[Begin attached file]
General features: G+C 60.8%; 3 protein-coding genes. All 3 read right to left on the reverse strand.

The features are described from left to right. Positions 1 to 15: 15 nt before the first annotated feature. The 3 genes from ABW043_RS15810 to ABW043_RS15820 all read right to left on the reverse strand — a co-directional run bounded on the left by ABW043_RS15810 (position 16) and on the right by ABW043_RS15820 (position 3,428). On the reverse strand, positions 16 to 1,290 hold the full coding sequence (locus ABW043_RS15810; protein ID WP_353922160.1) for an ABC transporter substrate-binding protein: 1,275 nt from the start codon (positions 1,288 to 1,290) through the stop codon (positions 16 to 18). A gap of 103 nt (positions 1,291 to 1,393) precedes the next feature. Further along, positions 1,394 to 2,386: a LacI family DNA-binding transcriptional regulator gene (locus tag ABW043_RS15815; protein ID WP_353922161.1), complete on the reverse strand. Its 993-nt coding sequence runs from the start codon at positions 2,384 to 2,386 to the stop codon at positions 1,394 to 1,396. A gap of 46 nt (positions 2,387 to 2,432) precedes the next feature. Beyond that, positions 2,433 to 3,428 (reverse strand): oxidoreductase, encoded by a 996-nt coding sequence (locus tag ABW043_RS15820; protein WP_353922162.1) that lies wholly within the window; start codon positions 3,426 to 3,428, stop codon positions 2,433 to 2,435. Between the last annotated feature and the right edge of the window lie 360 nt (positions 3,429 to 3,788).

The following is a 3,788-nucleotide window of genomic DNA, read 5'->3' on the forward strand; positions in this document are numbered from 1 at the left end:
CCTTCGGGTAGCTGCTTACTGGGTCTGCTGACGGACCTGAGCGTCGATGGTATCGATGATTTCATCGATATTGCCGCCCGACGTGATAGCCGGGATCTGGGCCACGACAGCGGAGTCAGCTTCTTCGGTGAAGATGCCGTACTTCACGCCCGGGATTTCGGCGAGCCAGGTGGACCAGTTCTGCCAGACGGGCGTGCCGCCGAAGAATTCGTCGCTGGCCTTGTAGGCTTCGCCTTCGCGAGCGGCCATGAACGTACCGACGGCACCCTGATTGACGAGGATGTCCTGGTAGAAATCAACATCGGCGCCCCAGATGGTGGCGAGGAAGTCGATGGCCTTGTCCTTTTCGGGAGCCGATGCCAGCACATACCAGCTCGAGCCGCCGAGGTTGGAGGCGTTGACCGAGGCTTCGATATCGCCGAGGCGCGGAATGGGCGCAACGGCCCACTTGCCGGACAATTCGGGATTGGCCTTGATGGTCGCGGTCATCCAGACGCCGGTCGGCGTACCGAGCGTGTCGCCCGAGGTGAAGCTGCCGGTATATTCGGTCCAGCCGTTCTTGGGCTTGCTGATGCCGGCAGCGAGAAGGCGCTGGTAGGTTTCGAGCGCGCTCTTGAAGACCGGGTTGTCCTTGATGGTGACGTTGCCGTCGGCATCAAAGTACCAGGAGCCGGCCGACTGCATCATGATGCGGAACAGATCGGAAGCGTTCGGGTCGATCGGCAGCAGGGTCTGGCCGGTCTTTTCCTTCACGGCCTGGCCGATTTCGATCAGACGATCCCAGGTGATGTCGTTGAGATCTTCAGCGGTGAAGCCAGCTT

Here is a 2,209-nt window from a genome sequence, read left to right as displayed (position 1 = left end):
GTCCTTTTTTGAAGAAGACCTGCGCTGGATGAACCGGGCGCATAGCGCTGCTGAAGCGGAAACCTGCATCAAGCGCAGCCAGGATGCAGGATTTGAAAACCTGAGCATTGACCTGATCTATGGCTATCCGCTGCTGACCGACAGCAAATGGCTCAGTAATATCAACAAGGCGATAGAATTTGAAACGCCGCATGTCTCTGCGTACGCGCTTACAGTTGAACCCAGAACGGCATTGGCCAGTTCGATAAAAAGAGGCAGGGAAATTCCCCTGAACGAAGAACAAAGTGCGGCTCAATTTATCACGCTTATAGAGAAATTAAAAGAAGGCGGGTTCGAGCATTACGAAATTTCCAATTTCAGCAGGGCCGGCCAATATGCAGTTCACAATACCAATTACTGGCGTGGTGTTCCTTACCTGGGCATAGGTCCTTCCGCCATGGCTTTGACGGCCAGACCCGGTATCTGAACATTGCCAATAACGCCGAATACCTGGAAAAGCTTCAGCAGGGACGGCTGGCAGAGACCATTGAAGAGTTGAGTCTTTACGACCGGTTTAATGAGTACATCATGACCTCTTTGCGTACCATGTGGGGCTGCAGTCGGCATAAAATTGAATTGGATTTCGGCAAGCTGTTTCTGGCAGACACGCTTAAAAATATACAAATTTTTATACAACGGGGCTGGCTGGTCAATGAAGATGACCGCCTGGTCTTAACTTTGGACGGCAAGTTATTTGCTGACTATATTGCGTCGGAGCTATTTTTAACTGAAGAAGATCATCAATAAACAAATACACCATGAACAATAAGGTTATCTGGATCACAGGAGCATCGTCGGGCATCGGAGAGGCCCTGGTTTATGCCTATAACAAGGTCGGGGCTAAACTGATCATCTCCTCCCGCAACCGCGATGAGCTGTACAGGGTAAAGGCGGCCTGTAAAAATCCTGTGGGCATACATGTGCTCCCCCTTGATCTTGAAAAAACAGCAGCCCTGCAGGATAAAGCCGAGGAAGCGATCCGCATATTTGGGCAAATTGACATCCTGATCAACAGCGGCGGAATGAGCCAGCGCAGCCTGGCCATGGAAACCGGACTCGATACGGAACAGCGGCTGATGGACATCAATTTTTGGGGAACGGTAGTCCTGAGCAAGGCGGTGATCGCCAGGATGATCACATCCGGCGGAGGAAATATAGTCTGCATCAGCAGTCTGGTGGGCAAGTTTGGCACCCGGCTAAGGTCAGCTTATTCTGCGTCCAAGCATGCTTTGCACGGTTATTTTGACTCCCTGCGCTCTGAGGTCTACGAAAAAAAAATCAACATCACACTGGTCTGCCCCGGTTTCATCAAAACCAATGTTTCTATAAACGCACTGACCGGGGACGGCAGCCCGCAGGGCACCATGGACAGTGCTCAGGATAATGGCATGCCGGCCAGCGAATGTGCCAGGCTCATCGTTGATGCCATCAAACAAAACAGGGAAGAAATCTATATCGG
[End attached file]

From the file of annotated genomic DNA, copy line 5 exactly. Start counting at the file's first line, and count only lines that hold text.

Here is a 2,209-nt window from a genome sequence, read left to right as displayed (position 1 = left end):